No short cuts

So taking the plunge is easy—or so it seems—but regular bakers say keeping at it is the real challenge. And there are simply no short cuts to a proper sourdough.

Those in it for the passion know there is much joy in the process. “Baking sourdough bread is not rocket science—it’s just like making dahi (curd)—but it requires persistence and commitment. It’s not a fad, since it needs intrinsic motivation and discipline. For me, bread-making is a deeply meditative space to be in. You are playing with something that is 100% natural and, unlike cooking, you are working with ingredients that are alive," says Sumitran. “It’s like the dough is talking to you, and that’s why many people call it alchemy."

Delhi-based home baker Arpita Chatterjee, who started She Bakes Sense, an orders-only baking set-up, last year, was driven by this alchemy and the urge to feed her young son only wholegrain, healthy bakes. She struggled initially to get a loaf done for the family, juggling custom-paid orders and the various responsibilities of parenthood, but found a way around it. “Now I have a set schedule for my weekly bakes. I do slow overnight rises, shape and proof my breads while my son is in playschool. I found it important to have a fixed schedule with bread, otherwise it’s easy to let go of it."

There are other challenges, like procuring the right kind of yeast. Fresh yeast is not easy to come by in local markets. Many bakers have to make do with active dry yeast, which doesn’t always result in a great rise. “I used to buy small packs of fresh yeast but then I would have to be very careful with storage. Relatives coming down from abroad would indulge me with jars of instant yeast, and this I would use sparingly and intelligently to make it last! Now, of course, it is much easier to find good-quality yeast in neighbourhood baking supplies stores and gourmet grocers," says Koranne-Khandekar.

Flours, though, remain largely uncharted territory. While bakers are experimenting with ingredients other than wholewheat—such as semolina and spelt—a plethora of other indigenous flours are waiting to be explored, from kuttu (buckwheat), ragi and amaranth to many varieties of rice. Another challenge, says Bhat-Nayak, is that the local wheat flour is not high in gluten, which makes it difficult to shape loaves.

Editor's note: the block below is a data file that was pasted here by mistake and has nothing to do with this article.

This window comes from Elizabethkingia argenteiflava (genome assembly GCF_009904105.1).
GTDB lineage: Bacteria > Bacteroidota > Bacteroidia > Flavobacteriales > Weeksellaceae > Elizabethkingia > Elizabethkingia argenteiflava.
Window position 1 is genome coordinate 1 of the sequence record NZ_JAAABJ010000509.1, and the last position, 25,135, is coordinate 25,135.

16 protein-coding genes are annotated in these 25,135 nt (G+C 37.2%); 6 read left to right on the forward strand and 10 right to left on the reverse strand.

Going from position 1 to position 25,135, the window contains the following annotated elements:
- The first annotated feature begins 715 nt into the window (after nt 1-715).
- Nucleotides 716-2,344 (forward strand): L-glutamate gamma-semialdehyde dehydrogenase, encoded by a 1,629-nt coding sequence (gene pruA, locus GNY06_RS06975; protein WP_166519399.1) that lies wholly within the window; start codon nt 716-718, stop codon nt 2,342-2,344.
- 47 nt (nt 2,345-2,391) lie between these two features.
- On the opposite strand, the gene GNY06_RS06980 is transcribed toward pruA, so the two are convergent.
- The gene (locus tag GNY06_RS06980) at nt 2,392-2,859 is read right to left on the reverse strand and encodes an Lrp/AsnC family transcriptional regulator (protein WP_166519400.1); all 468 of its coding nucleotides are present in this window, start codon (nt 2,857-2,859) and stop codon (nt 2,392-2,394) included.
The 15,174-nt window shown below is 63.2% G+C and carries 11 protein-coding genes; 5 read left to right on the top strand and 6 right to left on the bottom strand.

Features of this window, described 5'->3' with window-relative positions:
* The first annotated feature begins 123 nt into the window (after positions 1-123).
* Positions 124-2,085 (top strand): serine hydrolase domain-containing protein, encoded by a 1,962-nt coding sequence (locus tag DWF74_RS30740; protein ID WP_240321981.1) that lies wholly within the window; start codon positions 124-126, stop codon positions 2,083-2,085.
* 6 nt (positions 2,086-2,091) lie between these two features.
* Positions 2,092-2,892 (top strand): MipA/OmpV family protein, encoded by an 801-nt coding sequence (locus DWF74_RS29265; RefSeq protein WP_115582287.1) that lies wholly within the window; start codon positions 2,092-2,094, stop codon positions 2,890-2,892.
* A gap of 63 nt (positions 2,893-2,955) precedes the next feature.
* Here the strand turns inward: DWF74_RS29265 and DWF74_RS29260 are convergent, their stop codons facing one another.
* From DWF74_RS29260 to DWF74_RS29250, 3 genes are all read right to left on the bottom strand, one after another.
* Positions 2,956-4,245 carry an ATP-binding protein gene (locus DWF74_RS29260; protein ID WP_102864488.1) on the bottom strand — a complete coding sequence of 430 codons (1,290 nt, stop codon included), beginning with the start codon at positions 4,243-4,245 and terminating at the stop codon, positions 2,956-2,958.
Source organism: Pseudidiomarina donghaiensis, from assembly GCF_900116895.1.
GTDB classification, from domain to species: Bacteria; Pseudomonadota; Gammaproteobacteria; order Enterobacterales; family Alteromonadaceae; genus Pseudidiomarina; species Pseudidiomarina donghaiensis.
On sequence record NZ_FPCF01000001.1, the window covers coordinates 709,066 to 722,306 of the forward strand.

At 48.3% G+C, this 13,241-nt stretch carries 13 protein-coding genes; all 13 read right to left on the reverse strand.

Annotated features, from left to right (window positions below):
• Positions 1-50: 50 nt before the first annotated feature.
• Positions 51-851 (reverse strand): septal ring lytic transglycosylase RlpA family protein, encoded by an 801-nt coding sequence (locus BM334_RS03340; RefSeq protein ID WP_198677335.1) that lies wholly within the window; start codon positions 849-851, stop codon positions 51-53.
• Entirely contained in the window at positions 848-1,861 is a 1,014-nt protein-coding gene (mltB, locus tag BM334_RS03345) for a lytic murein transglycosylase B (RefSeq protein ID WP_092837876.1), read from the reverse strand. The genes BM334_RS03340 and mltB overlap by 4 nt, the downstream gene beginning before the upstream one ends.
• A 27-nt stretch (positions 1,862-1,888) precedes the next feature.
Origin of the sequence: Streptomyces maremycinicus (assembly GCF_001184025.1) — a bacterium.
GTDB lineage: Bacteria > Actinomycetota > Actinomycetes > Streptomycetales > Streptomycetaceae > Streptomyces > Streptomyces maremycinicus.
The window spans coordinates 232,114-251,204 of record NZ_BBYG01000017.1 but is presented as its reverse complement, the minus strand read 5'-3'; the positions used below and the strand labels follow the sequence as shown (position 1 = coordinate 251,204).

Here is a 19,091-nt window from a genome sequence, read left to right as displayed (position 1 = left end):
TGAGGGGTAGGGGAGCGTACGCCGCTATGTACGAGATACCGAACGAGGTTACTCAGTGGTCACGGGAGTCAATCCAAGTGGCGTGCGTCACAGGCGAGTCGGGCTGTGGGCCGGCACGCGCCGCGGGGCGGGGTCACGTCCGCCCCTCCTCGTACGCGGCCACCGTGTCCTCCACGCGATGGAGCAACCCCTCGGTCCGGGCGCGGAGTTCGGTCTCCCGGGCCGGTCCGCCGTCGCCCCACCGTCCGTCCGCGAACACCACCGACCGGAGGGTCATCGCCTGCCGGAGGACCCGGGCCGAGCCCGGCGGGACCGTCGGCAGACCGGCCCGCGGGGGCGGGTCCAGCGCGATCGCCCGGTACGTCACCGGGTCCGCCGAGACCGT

Those who have put their money on artisanal breads say it’s going to be a task to scale up, do more than four-six types of bread at a time. “Ideally, you need a café or a pastry shop to hold up the bread business," says Talwar. It’s still early days. The first rise. The romance of homestyle loaves is thick in the air. It’s as fitting a moment as any to make your own bread—and eat it too.


The best artisanal breads


Honey ferment-sesame wholewheat bread, German country rye buns at The Altitude Store, Mehar Chand Market (

Ciabatta, cereal bread, French peasant at The Artful Baker, Khan Market (011-4350 8332), Saket (8130641199), and DLF Mall of India, Noida (9953492461)

Multi-cereal brown baguette at Delifrance-The France Cafe Bakery, DLF Phase 2, Gurugram (0124-4059647)


Spinach and Parmesan, rye bran and barley, ‘ragi’ and buttermilk loaves at The Rolling Pin, Indiranagar (9591565536) and Lavelle Road (9900435673)


Roasted tomato focaccia, almond croissants and multigrain pullman loaf at the Mag St Bread Co (


Orange raisin, olive, gluten-free loaves at the Old Madras Baking Company, Alwarpet (044-42084422)


The sourdough low-down

Photo: istockphoto

Till about the 1950s, bread in Europe was customarily crafted using natural culture—just like yogurt or ‘idli/dosa’ batter—which resulted in a ‘sourdough’ loaf. This is nothing but bread made using a home-made starter—a simple mix of flour and water, left to ferment over several days. This mixture needs to be fed regularly with fresh flour and water as it works with atmospheric yeast and continues to ferment, till it is ready to be used in a dough and help it rise. This process packs a loaf with nutrition: Naturally occurring lactic acids make minerals and vitamins more easily available to the body, while keeping insulin in check and improving glucose tolerance. The characteristically tangy, teasing flavour of such a loaf is heady and addictive.

A low-investment option for those trying it at home, sourdough loaves cost upwards of Rs100 if sourced from a bakery since they are made in numbers far lower than chemically accelerated, machine-manufactured bread.

Next Story